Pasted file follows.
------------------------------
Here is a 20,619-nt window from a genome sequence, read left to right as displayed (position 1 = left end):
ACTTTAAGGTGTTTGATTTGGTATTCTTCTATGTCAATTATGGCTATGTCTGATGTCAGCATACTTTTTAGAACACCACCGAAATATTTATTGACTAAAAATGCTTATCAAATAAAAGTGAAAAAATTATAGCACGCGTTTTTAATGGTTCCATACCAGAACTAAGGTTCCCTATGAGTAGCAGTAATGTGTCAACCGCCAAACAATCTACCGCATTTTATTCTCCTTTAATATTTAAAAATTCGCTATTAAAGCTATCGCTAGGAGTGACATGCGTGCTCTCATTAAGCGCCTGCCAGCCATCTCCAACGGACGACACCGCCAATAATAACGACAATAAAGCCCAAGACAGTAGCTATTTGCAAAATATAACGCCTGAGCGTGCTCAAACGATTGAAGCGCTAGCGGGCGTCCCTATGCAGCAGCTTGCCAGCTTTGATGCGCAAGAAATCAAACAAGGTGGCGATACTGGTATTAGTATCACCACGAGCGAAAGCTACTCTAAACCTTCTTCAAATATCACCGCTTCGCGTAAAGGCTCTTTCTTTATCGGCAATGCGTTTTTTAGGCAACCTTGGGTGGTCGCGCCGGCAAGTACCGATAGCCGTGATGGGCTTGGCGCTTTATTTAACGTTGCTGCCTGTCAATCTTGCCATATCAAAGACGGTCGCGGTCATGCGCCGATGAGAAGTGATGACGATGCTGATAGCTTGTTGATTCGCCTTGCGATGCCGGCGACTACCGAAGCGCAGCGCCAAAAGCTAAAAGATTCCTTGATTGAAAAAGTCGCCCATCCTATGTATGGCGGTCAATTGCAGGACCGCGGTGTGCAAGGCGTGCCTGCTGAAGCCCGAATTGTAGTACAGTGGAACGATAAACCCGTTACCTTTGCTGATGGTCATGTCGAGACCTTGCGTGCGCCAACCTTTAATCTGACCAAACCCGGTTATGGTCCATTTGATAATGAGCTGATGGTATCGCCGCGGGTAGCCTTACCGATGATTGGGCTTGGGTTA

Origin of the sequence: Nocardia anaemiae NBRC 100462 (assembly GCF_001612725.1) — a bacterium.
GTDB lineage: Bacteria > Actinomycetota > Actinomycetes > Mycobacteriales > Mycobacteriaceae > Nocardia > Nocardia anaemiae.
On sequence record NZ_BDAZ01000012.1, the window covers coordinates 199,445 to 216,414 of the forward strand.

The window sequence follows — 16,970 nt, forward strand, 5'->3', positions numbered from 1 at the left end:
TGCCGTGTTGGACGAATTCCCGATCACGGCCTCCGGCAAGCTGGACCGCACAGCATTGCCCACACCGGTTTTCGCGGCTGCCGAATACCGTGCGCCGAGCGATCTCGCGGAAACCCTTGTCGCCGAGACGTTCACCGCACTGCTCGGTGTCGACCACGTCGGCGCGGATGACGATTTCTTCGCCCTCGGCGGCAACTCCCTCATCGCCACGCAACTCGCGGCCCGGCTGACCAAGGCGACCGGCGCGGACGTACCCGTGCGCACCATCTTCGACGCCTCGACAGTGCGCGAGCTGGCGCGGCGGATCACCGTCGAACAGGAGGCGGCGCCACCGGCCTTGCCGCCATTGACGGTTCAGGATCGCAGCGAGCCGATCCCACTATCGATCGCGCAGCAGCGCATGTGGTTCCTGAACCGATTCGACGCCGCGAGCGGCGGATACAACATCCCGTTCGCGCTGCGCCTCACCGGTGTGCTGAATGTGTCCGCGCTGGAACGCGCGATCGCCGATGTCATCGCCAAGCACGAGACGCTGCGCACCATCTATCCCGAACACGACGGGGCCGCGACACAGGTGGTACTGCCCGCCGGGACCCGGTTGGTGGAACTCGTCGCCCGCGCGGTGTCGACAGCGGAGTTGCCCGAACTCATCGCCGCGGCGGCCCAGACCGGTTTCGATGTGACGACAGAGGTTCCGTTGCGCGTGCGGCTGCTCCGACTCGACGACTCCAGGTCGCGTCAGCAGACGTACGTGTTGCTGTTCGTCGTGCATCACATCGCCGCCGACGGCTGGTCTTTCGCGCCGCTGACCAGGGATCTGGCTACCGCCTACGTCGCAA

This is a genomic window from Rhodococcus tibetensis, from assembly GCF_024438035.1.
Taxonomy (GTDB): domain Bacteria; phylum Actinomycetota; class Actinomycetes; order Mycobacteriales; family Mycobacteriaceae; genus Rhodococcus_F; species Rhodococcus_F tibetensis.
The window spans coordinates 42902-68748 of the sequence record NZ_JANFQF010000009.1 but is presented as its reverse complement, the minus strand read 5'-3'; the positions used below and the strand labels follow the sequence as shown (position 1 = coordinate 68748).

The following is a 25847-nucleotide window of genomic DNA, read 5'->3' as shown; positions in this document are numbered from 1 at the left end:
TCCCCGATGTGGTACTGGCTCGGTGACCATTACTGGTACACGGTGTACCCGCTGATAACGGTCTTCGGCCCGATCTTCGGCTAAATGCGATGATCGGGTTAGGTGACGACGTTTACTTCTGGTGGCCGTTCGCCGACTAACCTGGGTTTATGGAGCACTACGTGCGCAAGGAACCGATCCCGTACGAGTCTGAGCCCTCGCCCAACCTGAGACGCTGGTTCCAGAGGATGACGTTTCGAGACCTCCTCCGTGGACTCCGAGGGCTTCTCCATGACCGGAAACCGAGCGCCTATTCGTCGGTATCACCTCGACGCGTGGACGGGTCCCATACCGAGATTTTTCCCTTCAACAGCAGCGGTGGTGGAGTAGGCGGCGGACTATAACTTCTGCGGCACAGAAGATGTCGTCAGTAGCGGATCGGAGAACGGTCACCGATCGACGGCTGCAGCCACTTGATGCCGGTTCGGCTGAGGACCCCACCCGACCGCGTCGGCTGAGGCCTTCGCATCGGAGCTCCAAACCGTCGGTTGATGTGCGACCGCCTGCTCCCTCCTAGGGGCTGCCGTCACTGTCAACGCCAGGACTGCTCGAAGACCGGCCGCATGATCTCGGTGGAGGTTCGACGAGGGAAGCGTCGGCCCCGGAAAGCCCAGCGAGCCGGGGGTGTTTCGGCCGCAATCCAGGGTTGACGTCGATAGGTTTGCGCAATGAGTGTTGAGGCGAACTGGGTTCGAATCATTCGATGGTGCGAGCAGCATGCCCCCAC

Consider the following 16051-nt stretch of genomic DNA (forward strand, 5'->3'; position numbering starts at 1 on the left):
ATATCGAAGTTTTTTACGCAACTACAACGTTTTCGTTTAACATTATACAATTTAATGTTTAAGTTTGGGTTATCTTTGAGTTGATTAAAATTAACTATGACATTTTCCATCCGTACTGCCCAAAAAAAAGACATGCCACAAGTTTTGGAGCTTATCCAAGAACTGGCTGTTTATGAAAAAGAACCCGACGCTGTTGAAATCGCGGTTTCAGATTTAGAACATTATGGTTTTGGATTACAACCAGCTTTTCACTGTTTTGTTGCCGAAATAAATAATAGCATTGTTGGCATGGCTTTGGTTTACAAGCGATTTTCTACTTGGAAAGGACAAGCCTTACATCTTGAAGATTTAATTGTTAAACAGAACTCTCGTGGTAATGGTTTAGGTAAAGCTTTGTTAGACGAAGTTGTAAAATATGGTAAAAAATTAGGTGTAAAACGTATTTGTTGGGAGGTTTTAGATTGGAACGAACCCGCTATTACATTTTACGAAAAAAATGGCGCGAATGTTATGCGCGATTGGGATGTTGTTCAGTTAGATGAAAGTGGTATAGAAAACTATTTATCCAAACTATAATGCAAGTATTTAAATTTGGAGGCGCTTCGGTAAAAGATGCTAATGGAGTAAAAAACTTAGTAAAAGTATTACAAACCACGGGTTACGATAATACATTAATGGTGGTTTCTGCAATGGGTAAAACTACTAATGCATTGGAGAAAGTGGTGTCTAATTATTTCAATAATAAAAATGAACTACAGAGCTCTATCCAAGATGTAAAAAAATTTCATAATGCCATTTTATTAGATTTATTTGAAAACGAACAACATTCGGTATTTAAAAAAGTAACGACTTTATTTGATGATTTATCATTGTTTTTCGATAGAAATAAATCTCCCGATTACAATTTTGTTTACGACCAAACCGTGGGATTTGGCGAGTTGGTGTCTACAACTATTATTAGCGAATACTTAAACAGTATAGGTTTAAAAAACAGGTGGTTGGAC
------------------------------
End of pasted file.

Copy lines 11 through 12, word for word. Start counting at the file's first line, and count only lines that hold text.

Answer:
The following is a 25847-nucleotide window of genomic DNA, read 5'->3' as shown; positions in this document are numbered from 1 at the left end:
TCCCCGATGTGGTACTGGCTCGGTGACCATTACTGGTACACGGTGTACCCGCTGATAACGGTCTTCGGCCCGATCTTCGGCTAAATGCGATGATCGGGTTAGGTGACGACGTTTACTTCTGGTGGCCGTTCGCCGACTAACCTGGGTTTATGGAGCACTACGTGCGCAAGGAACCGATCCCGTACGAGTCTGAGCCCTCGCCCAACCTGAGACGCTGGTTCCAGAGGATGACGTTTCGAGACCTCCTCCGTGGACTCCGAGGGCTTCTCCATGACCGGAAACCGAGCGCCTATTCGTCGGTATCACCTCGACGCGTGGACGGGTCCCATACCGAGATTTTTCCCTTCAACAGCAGCGGTGGTGGAGTAGGCGGCGGACTATAACTTCTGCGGCACAGAAGATGTCGTCAGTAGCGGATCGGAGAACGGTCACCGATCGACGGCTGCAGCCACTTGATGCCGGTTCGGCTGAGGACCCCACCCGACCGCGTCGGCTGAGGCCTTCGCATCGGAGCTCCAAACCGTCGGTTGATGTGCGACCGCCTGCTCCCTCCTAGGGGCTGCCGTCACTGTCAACGCCAGGACTGCTCGAAGACCGGCCGCATGATCTCGGTGGAGGTTCGACGAGGGAAGCGTCGGCCCCGGAAAGCCCAGCGAGCCGGGGGTGTTTCGGCCGCAATCCAGGGTTGACGTCGATAGGTTTGCGCAATGAGTGTTGAGGCGAACTGGGTTCGAATCATTCGATGGTGCGAGCAGCATGCCCCCAC